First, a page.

A vote of confidence from Collins Stewart boosted Daily Mail & General Trust, the newspaper publisher which gained more than 5 per cent, or 16.25p, to 331.5p.
The broker published a new media sector review, noting that the newspaper sub-sector is the first to recover in a downturn. "Newspapers are generally regarded as early cycle plays given their exposure to classified advertising, which is often cut early in advance of [a] downturn," said the broker. "The notable point about our newspaper index is how early it recovered in 1990-91."
According to Collins Stewart, newspaper stocks fell with other sub-sectors, but recovered early. They bottomed out midway through the recession and doubled within 18 months, when GDP growth was still negative.
The broker picked DMGT as one its key "buy" ideas in the sector, citing, beside its exposure to newspapers, the underappreciated quality of its non-newspaper business. The wider sector, cheered by the prospect of an early recovery, also rallied and Johnston Press gained 26.09 per cent, or 10.5p, to 50.75p.
Elsewhere, the banking sector rallied again after Citigroup posted a lower-than-feared loss for the second quarter. The Royal Bank of Scotland was among the strongest, up more than 10 per cent, or 18.1p, at 197.6p. The stock was helped by a new note from Morgan Stanley, which weighed in on recent underperformance.
The broker said the upcoming interim results (due in August) should "highlight that fears surrounding [the bank's] US exposures are overblown and that monoline exposures are manageable". "Despite the deteriorating macro environment, we believe 145p [the intra-day low on 16 July] could turn out to be the bottom of the chart in the this cycle, given that the price action of the recent sell-off matches other final legs down in bear market cycles," the broker said, reiterating its "overweight" rating.
In the wider sector, traders said some of the activity may have been prompted by short closing as the various rights issue offers ended. According to Data Explorers, 5.4 per cent of RBS stock is out on loan. For Barclays, which gained 29.75p to 320.25p despite revealing that less than a fifth of its existing shareholders had participated in its £4.5bn capital issue, 8.65 per cent is out on loan. For HBOS the figure rises to 14.82 per cent. Its stock belatedly crept up to the 275p issue offer price yesterday – the offer closed at 11am, and the stock cleared the threshold a little over a half-an-hour later. By close, HBOS was up 13.75p at 282p.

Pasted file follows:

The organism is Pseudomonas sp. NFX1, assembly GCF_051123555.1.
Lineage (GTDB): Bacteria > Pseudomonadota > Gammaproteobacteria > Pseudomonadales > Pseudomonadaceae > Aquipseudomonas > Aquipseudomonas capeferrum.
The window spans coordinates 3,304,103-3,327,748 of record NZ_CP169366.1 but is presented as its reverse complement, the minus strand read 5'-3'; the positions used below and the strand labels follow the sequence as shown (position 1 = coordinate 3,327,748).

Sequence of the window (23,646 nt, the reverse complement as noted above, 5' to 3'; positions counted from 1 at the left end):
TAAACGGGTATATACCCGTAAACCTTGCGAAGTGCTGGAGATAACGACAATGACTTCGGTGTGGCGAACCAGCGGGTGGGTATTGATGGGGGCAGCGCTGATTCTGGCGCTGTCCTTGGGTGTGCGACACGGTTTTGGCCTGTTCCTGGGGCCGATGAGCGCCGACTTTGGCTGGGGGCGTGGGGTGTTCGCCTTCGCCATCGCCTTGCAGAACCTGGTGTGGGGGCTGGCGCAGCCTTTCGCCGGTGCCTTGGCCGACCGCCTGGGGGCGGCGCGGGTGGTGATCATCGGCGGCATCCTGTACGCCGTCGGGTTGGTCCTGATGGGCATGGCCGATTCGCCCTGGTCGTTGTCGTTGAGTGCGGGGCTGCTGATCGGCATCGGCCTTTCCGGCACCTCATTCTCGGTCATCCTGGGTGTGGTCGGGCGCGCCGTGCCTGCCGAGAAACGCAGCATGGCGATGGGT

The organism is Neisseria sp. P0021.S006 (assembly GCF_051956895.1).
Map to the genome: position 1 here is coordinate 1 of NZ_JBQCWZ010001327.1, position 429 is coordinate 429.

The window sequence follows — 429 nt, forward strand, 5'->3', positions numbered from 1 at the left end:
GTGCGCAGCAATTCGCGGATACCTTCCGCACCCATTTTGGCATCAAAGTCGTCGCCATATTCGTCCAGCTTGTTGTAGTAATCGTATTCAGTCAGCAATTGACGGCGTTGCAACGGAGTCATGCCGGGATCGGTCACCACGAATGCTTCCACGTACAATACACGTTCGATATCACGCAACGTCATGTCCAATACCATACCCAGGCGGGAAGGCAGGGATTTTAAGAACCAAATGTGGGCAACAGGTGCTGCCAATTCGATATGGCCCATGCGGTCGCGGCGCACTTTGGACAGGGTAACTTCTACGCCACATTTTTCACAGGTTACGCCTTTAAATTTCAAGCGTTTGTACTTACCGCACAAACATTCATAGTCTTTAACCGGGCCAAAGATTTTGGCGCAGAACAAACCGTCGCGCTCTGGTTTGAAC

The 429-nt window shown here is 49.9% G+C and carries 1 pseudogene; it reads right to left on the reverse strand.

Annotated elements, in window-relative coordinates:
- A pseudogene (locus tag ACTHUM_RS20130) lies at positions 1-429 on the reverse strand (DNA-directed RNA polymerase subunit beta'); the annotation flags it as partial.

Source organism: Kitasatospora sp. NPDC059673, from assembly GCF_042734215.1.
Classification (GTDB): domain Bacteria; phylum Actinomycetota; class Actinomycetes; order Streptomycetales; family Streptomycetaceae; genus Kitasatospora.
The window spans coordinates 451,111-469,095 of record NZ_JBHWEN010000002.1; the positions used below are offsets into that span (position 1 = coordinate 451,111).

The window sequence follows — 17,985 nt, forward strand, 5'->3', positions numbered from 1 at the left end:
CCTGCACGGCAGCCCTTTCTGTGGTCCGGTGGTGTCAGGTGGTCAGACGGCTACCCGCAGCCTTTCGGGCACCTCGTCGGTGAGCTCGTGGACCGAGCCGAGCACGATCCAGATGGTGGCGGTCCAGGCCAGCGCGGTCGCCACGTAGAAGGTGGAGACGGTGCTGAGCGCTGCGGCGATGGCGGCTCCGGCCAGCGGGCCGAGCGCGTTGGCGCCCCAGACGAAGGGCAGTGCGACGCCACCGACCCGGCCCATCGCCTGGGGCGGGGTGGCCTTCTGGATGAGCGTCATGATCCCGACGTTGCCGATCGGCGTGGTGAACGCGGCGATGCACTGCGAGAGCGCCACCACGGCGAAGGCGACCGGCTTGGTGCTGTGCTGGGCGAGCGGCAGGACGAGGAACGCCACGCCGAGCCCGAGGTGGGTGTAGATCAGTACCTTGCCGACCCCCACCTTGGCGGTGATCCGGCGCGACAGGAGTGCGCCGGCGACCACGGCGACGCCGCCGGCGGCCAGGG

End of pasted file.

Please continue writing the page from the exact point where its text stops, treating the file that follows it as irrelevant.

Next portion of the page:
Overall, the FTSE 100 gained 90.1 points to 5376.4. The strength in the banking sector, and in parts of the retail sector, offset the impact of continuing losses in the mining sector and among the oil companies.
The FTSE 250 was also strong and climbed 245 points to 8964.7.
On the FTSE 100, mining stocks were hit as metals prices remained weak. Ferrexpo, the Ukraine-based iron-ore producer, was the worst off, down 8.24 per cent, or 24.25p, at 270p. Lonmin, the world's third-largest producer of platinum group metals, was hit by an overnight drop in the price of platinum, which hit an 11-week low. By close, Lonmin was down 104p at 2410p.
Parts of the retail sector were strong after John Lewis revealed a 5.9 per cent in sales for the week to 12 July. The high-street fashion retail chain Next was up 64p at 1032p, while Kingfisher, the DIY retailer behind the B&Q chain, gained 5.9p to 109.6p. Tesco, which was down 13p at 375.8p, missed out on the rally after Delhaize, the Belgian super-market group, issued a disappointing update.
A similar read-across bore on Unilever, which was down 12p at 1441p, after L'Oreal revealed lower-than-expected second-quarter sales. The news from the French cosmetics company overshadowed a report from the Royal Bank of Scotland, whose analysts upgraded the stock to "neutral" from "sell". "Though Unilever's underperformance in developed markets remains a concern, the 31 per cent fall in the shares this year would seem to reflect adequately the downside risks to forecasts," said the broker.
On the FTSE 250, the house builders maintained their strength. UBS sparked the rally, upgrading a number of sector constituents on Thursday and yesterday Barratt Developments climbed by almost 20 per cent, or 13.75p, to 83.75p. Beside the raft of recent upgrades, traders said the sector was cheered by signs of strength in the banking sector – they cited hopes that lending constraints may be lifted, which in turn would prompt buying and the building of new homes. In the wider sector, Persimmon was up 44.5p at 336.5p, Bovis Homes gained 55.25p to 422.75p and Bellway climbed to 602p, up 63.5p.
Among smaller companies, Clipper Windpower lost 30p to 425p after HSBC reduced its target price for the stock to 550p from 835p. The broker also downgraded its rating for Clipper to "neutral" from "over-weight".